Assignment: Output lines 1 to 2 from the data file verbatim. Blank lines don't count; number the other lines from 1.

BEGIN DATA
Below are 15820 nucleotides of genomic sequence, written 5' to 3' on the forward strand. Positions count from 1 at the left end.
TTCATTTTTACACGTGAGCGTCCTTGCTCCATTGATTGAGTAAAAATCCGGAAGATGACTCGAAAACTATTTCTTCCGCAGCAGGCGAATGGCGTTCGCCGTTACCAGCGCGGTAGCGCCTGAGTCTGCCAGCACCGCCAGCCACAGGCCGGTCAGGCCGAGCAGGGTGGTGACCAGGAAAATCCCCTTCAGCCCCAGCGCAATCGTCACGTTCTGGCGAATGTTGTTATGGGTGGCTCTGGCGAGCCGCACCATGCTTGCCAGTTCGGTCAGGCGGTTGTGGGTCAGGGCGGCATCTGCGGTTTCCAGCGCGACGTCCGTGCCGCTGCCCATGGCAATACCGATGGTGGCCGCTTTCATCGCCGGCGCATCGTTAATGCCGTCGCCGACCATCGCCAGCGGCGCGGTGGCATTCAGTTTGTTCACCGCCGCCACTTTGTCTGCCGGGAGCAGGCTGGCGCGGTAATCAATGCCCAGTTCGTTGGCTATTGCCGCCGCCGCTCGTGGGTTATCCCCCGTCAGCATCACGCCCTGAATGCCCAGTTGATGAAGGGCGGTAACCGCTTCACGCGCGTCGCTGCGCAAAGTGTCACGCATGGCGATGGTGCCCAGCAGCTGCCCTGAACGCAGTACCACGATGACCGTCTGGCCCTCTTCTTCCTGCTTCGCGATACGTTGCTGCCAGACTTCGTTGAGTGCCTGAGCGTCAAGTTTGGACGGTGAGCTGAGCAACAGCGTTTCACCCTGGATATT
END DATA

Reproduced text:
Below are 15820 nucleotides of genomic sequence, written 5' to 3' on the forward strand. Positions count from 1 at the left end.
TTCATTTTTACACGTGAGCGTCCTTGCTCCATTGATTGAGTAAAAATCCGGAAGATGACTCGAAAACTATTTCTTCCGCAGCAGGCGAATGGCGTTCGCCGTTACCAGCGCGGTAGCGCCTGAGTCTGCCAGCACCGCCAGCCACAGGCCGGTCAGGCCGAGCAGGGTGGTGACCAGGAAAATCCCCTTCAGCCCCAGCGCAATCGTCACGTTCTGGCGAATGTTGTTATGGGTGGCTCTGGCGAGCCGCACCATGCTTGCCAGTTCGGTCAGGCGGTTGTGGGTCAGGGCGGCATCTGCGGTTTCCAGCGCGACGTCCGTGCCGCTGCCCATGGCAATACCGATGGTGGCCGCTTTCATCGCCGGCGCATCGTTAATGCCGTCGCCGACCATCGCCAGCGGCGCGGTGGCATTCAGTTTGTTCACCGCCGCCACTTTGTCTGCCGGGAGCAGGCTGGCGCGGTAATCAATGCCCAGTTCGTTGGCTATTGCCGCCGCCGCTCGTGGGTTATCCCCCGTCAGCATCACGCCCTGAATGCCCAGTTGATGAAGGGCGGTAACCGCTTCACGCGCGTCGCTGCGCAAAGTGTCACGCATGGCGATGGTGCCCAGCAGCTGCCCTGAACGCAGTACCACGATGACCGTCTGGCCCTCTTCTTCCTGCTTCGCGATACGTTGCTGCCAGACTTCGTTGAGTGCCTGAGCGTCAAGTTTGGACGGTGAGCTGAGCAACAGCGTTTCACCCTGGATATT